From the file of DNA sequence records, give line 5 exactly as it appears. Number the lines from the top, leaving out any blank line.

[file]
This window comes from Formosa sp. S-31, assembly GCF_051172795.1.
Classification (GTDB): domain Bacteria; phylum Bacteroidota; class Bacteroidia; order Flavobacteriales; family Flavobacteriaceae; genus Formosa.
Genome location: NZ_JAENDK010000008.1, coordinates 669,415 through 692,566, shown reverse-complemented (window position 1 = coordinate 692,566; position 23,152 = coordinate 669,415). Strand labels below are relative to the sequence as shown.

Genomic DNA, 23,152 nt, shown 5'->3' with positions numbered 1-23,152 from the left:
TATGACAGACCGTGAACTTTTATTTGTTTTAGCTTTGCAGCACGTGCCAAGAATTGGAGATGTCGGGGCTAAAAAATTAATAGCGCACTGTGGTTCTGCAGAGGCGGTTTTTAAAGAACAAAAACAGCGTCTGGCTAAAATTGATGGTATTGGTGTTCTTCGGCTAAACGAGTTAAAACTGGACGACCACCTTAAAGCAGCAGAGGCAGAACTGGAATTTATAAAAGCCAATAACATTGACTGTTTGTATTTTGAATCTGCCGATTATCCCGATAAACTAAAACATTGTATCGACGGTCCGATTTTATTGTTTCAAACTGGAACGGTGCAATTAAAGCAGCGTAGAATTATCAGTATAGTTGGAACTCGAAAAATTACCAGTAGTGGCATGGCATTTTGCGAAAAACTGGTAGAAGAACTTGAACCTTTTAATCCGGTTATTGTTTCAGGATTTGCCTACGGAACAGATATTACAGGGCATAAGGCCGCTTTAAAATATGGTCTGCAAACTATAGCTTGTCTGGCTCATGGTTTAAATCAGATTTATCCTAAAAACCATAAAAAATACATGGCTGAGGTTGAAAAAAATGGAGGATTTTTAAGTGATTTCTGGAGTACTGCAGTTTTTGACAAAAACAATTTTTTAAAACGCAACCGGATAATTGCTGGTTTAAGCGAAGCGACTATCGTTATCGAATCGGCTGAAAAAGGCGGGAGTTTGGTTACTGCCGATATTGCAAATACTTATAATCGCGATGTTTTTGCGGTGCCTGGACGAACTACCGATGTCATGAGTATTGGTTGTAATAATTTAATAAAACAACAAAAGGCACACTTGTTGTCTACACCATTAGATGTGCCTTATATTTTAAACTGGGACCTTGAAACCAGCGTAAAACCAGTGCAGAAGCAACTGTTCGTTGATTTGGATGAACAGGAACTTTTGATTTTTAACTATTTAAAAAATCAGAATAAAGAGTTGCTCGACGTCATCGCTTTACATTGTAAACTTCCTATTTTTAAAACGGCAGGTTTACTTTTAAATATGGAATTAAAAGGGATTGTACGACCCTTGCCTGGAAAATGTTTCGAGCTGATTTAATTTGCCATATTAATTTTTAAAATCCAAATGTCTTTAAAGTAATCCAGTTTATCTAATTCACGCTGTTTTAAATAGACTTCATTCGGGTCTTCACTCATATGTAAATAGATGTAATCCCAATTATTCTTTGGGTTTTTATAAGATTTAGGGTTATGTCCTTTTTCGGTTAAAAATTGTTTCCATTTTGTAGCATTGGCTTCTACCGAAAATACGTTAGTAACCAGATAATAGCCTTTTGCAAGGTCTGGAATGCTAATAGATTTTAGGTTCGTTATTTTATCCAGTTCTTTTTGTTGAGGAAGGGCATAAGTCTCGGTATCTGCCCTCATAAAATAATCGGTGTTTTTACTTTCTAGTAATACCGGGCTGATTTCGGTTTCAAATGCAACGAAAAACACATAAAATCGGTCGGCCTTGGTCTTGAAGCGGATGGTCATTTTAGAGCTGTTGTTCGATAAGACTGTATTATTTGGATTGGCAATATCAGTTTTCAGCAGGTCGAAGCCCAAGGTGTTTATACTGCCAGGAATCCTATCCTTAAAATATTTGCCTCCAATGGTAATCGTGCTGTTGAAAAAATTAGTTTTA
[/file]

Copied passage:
TATGACAGACCGTGAACTTTTATTTGTTTTAGCTTTGCAGCACGTGCCAAGAATTGGAGATGTCGGGGCTAAAAAATTAATAGCGCACTGTGGTTCTGCAGAGGCGGTTTTTAAAGAACAAAAACAGCGTCTGGCTAAAATTGATGGTATTGGTGTTCTTCGGCTAAACGAGTTAAAACTGGACGACCACCTTAAAGCAGCAGAGGCAGAACTGGAATTTATAAAAGCCAATAACATTGACTGTTTGTATTTTGAATCTGCCGATTATCCCGATAAACTAAAACATTGTATCGACGGTCCGATTTTATTGTTTCAAACTGGAACGGTGCAATTAAAGCAGCGTAGAATTATCAGTATAGTTGGAACTCGAAAAATTACCAGTAGTGGCATGGCATTTTGCGAAAAACTGGTAGAAGAACTTGAACCTTTTAATCCGGTTATTGTTTCAGGATTTGCCTACGGAACAGATATTACAGGGCATAAGGCCGCTTTAAAATATGGTCTGCAAACTATAGCTTGTCTGGCTCATGGTTTAAATCAGATTTATCCTAAAAACCATAAAAAATACATGGCTGAGGTTGAAAAAAATGGAGGATTTTTAAGTGATTTCTGGAGTACTGCAGTTTTTGACAAAAACAATTTTTTAAAACGCAACCGGATAATTGCTGGTTTAAGCGAAGCGACTATCGTTATCGAATCGGCTGAAAAAGGCGGGAGTTTGGTTACTGCCGATATTGCAAATACTTATAATCGCGATGTTTTTGCGGTGCCTGGACGAACTACCGATGTCATGAGTATTGGTTGTAATAATTTAATAAAACAACAAAAGGCACACTTGTTGTCTACACCATTAGATGTGCCTTATATTTTAAACTGGGACCTTGAAACCAGCGTAAAACCAGTGCAGAAGCAACTGTTCGTTGATTTGGATGAACAGGAACTTTTGATTTTTAACTATTTAAAAAATCAGAATAAAGAGTTGCTCGACGTCATCGCTTTACATTGTAAACTTCCTATTTTTAAAACGGCAGGTTTACTTTTAAATATGGAATTAAAAGGGATTGTACGACCCTTGCCTGGAAAATGTTTCGAGCTGATTTAATTTGCCATATTAATTTTTAAAATCCAAATGTCTTTAAAGTAATCCAGTTTATCTAATTCACGCTGTTTTAAATAGACTTCATTCGGGTCTTCACTCATATGTAAATAGATGTAATCCCAATTATTCTTTGGGTTTTTATAAGATTTAGGGTTATGTCCTTTTTCGGTTAAAAATTGTTTCCATTTTGTAGCATTGGCTTCTACCGAAAATACGTTAGTAACCAGATAATAGCCTTTTGCAAGGTCTGGAATGCTAATAGATTTTAGGTTCGTTATTTTATCCAGTTCTTTTTGTTGAGGAAGGGCATAAGTCTCGGTATCTGCCCTCATAAAATAATCGGTGTTTTTACTTTCTAGTAATACCGGGCTGATTTCGGTTTCAAATGCAACGAAAAACACATAAAATCGGTCGGCCTTGGTCTTGAAGCGGATGGTCATTTTAGAGCTGTTGTTCGATAAGACTGTATTATTTGGATTGGCAATATCAGTTTTCAGCAGGTCGAAGCCCAAGGTGTTTATACTGCCAGGAATCCTATCCTTAAAATATTTGCCTCCAATGGTAATCGTGCTGTTGAAAAAATTAGTTTTA